Council joins DCMH to celebrate

Wounded Care Awareness Week

Every year, thousands of patients across the United States including more than 33,000 individuals right here in Delaware County suffer from severe, chronic wounds.

Currently, chronic wounds affect approximately 6.7 million people in the U.S. with that number expected to rise over the next decade due to an aging population and increasing rates of diseases and conditions such as diabetes, obesity and the late effects of radiation therapy. If left untreated, chronic wounds can lead to diminished quality of life and can even result in serious infections and amputation. The good news is that chronic wounds can be easily treated and prevented.

To raise awareness about chronic wounds and how to prevent them, County Council and the Department of Intercommunity Health partnered with Delaware County Memorial Hospital's Center for Wound Healing and Hyperbaric Medicine to observe Wound Care Awareness week as June 5-9 by presenting a resolution at the June 7 weekly meeting.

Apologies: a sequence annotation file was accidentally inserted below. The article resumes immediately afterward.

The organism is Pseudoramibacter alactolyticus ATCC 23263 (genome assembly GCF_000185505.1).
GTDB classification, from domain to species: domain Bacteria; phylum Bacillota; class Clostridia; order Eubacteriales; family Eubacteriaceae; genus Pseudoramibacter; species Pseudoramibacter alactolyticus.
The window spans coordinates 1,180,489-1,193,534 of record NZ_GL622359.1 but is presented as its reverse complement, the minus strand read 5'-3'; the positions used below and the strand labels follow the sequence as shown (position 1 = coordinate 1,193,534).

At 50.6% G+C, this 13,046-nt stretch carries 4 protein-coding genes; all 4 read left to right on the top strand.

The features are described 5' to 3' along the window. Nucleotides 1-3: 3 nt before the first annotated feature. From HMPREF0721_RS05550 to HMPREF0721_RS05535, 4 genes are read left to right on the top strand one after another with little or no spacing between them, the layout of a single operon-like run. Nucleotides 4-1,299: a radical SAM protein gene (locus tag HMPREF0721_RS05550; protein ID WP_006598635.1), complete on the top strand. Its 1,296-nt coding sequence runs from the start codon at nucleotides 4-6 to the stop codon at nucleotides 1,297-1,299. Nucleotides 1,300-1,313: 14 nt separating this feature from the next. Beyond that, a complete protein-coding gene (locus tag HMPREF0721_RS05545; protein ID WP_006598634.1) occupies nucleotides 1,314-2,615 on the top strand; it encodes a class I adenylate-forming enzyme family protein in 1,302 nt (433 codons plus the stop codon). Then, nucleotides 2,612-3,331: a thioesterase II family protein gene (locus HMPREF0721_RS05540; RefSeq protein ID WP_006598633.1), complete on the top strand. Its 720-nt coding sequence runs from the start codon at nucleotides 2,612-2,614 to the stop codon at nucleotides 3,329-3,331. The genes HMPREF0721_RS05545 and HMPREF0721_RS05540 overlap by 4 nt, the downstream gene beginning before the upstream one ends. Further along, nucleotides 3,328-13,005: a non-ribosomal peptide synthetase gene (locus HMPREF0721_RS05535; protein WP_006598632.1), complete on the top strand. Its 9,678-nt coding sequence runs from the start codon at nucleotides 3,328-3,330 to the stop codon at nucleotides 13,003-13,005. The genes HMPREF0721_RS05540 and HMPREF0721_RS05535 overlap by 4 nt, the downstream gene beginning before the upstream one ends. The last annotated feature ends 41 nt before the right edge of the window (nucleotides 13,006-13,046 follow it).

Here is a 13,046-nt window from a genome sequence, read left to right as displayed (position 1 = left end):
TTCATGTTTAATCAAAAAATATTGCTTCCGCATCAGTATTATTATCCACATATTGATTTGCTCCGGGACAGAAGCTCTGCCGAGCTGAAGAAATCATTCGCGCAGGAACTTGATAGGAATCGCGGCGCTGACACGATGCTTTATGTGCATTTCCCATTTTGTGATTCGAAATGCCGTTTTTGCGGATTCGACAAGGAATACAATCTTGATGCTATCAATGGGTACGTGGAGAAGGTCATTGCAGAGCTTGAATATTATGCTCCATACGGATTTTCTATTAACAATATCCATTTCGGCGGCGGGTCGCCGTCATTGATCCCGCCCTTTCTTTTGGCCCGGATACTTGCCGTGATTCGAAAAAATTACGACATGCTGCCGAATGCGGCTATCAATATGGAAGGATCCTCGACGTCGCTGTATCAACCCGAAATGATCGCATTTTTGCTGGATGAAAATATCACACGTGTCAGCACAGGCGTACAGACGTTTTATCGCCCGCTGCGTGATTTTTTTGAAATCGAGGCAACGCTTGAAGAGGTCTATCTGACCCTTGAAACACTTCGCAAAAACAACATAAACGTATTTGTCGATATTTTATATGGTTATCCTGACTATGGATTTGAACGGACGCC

"Council would like to recognize the dedicated staff of the Delaware County Memorial Hospital's Wound Care Center for their tireless dedication in providing healing and life-saving services for county residents," said Council Chairman Maria J. Civera, Jr. "We are extremely grateful for the strong partnership we have with DCMH, Crozer-Keystone Health System and our three health systems," said Civera.

Wound Care Awareness Week is recognized nationally each year to raise awareness and better inform patients, their families, community physicians and the general public about the importance of advanced wound care and hyperbaric medicine and its ability to save lives, limbs and quality of life.

As one of the founding hospitals of the Crozer-Keystone Health System, Delaware County Memorial Hospital's wound care center offers advanced, multidisciplinary approaches to healing chronic wounds associated with diabetes, peripheral vascular disease, and autoimmune disease. With a healing rate of 94 percent, their staff works to combine technology with personal attention and draws on the latest advances in wound care to craft a treatment plan that addresses each individual's needs. For more information, visit,

Recognizing Wound Care Awareness Week

Council was joined by Delaware County Memorial Hospital Wound Care Center at the June 7 meeting to recognize June 5-9 as Wound Care Awareness Week. Shown, from left, Dr. Sunny Fink, DCMH physician, Council Chairman Mario Civera Jr., Robert Haffey, President of DCMH, Lori Devlin, Director of Inner Community Health, back row, Kevin Cary, Program Director, Councilman Mike Culp, Vice Chair Colleen Morrone, Councilman Dave White, and Dr. George Avetian, Senior Medical Advisor.